Thursday, March 08, 2018

And in Beatle News

Two photos that make me happy.

Emma Gonzalez, a survivor of the Parkland shooting who has become an anti-gun activist, chose The Lads when she appeared on CNN.

Sir Paul was spotted last week visiting Beverly Hills. He's quit coloring his hair, and I applaud his decision. He's going to turn 76 this summer. Think of it: 76. He's still here when lesser lights have fallen by the wayside. He's earned those gray hairs and should be proud of them!

At least we're on the same side of this one

I had dinner with my friend Barb last night. It's the first time I've seen her in months, and I think it did us both good.

She is completely obsessed by the Robert Mueller/Russia Investigation. She was even all over the latest news about that secret Seychelles meeting. She admitted she has CNN on 24/7 these days. Her certainty that Trump is a sleazeball criminal has left her both engaged and exhilarated. It's the first time I've seen her this into a news story since her "I-hate-Obamacare" days. Clearly Barb's umbrage does not follow party lines. But I'm glad this time, it's an interest/opinion I share.

It's helping her get through. She's packing up her home here in Chicago, selling off her belongings, in anticipation of her big move to Hilton Head -- probably in late summer. It's not going as easily or as quickly as she thought it would, because she still can't shake her crippling heartache over the loss of her husband. He's been gone seven months now, and, in her own words, she's "not doing well."

He was the love of her life, and she's packing up the only home they shared. The home where much of his grueling cancer battle took place. She's moving to the dream house they had built in Hilton Head. The one she will now live in alone.

She's energized by her hatred of Trump. She's excited by selling her stuff because it feels like a game for her, using Craigslist and the Let Go app. She's seeing a shrink who is helping her deal with her grief, and she feels these couch sessions are helping.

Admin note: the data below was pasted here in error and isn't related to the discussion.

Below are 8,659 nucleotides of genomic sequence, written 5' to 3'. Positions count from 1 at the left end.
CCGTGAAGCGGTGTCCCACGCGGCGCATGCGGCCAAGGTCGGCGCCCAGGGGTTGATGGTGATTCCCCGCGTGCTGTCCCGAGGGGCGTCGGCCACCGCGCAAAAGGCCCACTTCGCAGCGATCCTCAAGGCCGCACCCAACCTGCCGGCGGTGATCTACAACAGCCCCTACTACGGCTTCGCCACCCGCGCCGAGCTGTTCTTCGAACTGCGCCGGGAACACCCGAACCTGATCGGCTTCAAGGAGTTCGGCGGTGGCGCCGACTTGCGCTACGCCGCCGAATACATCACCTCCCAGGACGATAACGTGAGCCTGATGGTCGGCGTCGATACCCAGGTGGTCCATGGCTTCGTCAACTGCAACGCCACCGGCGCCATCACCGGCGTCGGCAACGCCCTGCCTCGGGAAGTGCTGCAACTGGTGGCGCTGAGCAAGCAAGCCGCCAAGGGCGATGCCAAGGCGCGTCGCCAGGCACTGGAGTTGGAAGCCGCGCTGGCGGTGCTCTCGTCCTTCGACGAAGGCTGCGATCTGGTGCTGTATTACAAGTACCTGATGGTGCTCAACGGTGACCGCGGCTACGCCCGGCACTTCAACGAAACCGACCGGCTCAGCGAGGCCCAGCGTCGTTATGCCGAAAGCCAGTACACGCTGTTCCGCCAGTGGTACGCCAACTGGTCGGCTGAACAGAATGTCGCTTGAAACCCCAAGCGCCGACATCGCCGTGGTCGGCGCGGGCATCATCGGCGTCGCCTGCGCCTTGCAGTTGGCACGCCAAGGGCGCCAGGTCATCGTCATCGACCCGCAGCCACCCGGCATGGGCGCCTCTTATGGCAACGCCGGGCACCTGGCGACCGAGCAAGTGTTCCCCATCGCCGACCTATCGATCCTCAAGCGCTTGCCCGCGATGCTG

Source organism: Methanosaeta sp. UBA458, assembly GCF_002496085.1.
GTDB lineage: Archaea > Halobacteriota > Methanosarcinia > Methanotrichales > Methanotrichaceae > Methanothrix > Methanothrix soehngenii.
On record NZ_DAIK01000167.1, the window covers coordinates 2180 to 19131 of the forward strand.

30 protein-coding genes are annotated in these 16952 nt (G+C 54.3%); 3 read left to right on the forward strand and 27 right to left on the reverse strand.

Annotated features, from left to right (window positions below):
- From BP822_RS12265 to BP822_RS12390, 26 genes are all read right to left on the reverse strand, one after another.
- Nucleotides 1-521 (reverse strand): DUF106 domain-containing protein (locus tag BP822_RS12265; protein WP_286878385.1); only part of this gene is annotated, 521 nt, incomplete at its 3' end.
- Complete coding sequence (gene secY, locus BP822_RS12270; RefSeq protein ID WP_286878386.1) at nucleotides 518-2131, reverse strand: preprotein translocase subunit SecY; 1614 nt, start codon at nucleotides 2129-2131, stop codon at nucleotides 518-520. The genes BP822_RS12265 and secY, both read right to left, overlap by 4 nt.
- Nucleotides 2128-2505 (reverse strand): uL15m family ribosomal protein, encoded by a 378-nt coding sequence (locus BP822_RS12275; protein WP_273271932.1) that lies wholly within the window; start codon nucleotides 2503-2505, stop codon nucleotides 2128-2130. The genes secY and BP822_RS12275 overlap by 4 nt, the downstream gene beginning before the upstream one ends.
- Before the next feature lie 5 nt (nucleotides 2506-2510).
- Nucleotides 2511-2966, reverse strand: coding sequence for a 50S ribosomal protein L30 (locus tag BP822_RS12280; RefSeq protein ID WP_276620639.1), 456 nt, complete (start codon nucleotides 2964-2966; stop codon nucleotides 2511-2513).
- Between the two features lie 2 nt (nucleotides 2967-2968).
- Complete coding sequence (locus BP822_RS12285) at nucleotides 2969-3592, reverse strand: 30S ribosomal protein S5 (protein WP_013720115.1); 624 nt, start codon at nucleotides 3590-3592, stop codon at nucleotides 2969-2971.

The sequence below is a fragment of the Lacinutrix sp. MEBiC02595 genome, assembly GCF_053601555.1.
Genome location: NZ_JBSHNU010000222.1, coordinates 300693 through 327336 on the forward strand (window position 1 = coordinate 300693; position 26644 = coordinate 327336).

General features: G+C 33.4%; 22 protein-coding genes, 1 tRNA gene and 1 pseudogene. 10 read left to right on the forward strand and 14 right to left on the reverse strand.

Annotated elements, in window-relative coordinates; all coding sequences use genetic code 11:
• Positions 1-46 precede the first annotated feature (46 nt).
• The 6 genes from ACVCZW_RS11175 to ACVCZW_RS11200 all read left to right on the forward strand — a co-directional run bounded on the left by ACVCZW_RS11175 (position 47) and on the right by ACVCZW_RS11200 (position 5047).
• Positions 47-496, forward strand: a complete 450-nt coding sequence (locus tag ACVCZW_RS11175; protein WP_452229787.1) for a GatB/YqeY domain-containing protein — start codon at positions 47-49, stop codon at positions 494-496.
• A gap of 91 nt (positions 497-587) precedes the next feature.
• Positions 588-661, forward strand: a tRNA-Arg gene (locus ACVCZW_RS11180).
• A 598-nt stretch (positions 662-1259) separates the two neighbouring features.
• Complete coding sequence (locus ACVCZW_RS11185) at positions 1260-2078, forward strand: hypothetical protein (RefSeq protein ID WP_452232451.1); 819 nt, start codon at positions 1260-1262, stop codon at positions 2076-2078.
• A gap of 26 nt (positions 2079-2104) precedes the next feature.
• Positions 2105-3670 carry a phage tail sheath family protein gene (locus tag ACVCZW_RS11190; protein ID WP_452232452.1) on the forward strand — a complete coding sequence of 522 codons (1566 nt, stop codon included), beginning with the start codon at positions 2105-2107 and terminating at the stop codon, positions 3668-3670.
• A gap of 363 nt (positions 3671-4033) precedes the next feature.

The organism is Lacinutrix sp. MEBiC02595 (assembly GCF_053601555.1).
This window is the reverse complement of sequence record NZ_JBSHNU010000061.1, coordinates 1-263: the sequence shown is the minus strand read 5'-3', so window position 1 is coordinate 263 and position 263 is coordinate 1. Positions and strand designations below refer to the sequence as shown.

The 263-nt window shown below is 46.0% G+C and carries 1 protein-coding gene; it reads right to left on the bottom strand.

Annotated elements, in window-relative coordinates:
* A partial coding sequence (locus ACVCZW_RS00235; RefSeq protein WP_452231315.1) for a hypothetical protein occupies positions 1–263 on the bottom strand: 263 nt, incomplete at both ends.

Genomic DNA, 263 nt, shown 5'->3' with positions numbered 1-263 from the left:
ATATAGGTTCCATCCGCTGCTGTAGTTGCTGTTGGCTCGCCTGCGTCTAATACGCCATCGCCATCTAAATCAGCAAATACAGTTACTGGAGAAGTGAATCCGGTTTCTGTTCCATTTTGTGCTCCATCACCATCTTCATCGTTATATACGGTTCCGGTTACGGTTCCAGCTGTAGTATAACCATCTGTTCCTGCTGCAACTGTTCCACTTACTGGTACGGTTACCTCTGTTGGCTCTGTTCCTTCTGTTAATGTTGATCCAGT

But she's still shattered. Every day begins with tears, as every day she realizes anew that he's gone. Then during the day, she fights the desire to say to people -- the girl at Starbuck's, the man coming over to buy one of her bookshelves -- "Don't you know my husband is dead? Don't you feel it?" At times she's furious that the world continues spinning without him in it.

We ate too much, laughed a surprising amount, and drank. I'm happy that I helped her. It did me a lot of good, too. I've fallen into an unfortunate rut of getting home from work and sleeping. I've been letting the sadness around me at the office become routine, and to take over my life. Spending time with Barb this week, and Kathleen last week, has been good for me.

I must learn from this. Kathleen called me for dinner, but I called Barb. I must reach out to people, not isolate myself, waiting for someone else to bust me out of my malaise. I need to regain control of my own life!